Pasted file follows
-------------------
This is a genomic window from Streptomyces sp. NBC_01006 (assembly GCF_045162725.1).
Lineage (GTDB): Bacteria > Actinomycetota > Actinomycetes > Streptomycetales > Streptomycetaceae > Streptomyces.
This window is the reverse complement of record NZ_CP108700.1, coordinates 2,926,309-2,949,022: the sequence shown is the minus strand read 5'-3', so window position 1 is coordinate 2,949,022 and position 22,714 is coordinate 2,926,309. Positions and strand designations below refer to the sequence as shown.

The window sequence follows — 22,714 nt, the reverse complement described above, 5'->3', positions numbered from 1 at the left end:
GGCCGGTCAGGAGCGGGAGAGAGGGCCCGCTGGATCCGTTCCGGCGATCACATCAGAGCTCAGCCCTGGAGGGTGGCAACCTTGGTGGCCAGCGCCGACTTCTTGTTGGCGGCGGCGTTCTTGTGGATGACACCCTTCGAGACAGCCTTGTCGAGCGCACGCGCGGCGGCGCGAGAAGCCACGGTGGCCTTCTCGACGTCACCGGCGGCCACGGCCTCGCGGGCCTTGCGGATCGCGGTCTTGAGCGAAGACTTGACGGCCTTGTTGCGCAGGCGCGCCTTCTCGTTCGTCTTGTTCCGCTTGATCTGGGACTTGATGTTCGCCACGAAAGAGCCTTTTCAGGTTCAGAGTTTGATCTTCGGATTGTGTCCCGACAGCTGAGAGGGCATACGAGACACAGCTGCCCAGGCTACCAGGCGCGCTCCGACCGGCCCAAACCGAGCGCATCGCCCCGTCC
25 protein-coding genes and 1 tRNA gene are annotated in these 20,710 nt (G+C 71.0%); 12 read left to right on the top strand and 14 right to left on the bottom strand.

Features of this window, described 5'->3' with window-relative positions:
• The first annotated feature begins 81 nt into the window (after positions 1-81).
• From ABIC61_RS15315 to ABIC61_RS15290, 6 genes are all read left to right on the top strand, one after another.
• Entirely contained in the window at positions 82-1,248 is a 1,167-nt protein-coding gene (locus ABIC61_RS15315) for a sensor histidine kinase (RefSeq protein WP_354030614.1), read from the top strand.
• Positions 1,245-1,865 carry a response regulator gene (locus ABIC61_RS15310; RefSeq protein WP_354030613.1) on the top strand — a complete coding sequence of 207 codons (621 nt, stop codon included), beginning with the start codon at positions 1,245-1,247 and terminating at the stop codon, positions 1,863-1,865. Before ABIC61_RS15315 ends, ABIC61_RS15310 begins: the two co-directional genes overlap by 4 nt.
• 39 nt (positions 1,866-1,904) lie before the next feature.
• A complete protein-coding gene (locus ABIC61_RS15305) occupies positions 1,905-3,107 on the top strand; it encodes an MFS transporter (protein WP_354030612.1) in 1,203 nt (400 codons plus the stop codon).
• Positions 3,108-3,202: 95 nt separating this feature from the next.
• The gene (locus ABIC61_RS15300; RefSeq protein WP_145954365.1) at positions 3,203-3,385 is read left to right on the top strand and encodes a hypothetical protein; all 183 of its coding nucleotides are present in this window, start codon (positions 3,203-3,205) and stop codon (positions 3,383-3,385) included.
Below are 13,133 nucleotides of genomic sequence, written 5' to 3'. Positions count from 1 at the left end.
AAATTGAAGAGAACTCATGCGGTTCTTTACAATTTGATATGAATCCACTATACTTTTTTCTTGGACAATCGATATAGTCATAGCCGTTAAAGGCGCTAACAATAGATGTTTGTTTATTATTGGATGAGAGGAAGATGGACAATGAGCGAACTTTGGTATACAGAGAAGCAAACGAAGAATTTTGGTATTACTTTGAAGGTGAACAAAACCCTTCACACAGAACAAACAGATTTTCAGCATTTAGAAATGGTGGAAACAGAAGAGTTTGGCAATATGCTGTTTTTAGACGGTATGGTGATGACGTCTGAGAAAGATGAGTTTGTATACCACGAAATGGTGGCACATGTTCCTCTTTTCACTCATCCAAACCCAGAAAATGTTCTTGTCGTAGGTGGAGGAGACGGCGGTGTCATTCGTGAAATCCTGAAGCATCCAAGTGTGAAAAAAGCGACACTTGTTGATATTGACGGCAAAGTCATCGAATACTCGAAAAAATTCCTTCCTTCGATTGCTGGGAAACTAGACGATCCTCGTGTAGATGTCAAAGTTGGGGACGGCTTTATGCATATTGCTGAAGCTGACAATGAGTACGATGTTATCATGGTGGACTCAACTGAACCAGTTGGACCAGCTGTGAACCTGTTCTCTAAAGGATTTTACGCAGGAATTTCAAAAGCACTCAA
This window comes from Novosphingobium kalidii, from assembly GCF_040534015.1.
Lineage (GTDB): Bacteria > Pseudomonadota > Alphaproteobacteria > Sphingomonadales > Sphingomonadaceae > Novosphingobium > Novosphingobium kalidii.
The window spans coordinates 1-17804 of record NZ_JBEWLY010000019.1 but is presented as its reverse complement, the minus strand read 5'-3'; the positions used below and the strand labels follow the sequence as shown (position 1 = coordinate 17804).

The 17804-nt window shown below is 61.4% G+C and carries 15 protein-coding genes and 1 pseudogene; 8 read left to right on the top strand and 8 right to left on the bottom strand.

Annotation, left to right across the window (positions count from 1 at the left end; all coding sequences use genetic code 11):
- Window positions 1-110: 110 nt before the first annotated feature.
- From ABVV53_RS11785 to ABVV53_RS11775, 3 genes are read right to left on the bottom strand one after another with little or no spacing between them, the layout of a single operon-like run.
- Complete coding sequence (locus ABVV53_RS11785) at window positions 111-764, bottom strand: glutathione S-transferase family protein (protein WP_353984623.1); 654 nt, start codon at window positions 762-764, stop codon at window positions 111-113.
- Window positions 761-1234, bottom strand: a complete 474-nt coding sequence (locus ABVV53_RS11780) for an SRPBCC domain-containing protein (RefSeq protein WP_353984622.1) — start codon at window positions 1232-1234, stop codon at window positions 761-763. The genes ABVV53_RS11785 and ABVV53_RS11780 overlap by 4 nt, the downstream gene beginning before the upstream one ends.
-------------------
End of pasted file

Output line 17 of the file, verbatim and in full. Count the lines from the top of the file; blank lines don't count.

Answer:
AAATTGAAGAGAACTCATGCGGTTCTTTACAATTTGATATGAATCCACTATACTTTTTTCTTGGACAATCGATATAGTCATAGCCGTTAAAGGCGCTAACAATAGATGTTTGTTTATTATTGGATGAGAGGAAGATGGACAATGAGCGAACTTTGGTATACAGAGAAGCAAACGAAGAATTTTGGTATTACTTTGAAGGTGAACAAAACCCTTCACACAGAACAAACAGATTTTCAGCATTTAGAAATGGTGGAAACAGAAGAGTTTGGCAATATGCTGTTTTTAGACGGTATGGTGATGACGTCTGAGAAAGATGAGTTTGTATACCACGAAATGGTGGCACATGTTCCTCTTTTCACTCATCCAAACCCAGAAAATGTTCTTGTCGTAGGTGGAGGAGACGGCGGTGTCATTCGTGAAATCCTGAAGCATCCAAGTGTGAAAAAAGCGACACTTGTTGATATTGACGGCAAAGTCATCGAATACTCGAAAAAATTCCTTCCTTCGATTGCTGGGAAACTAGACGATCCTCGTGTAGATGTCAAAGTTGGGGACGGCTTTATGCATATTGCTGAAGCTGACAATGAGTACGATGTTATCATGGTGGACTCAACTGAACCAGTTGGACCAGCTGTGAACCTGTTCTCTAAAGGATTTTACGCAGGAATTTCAAAAGCACTCAA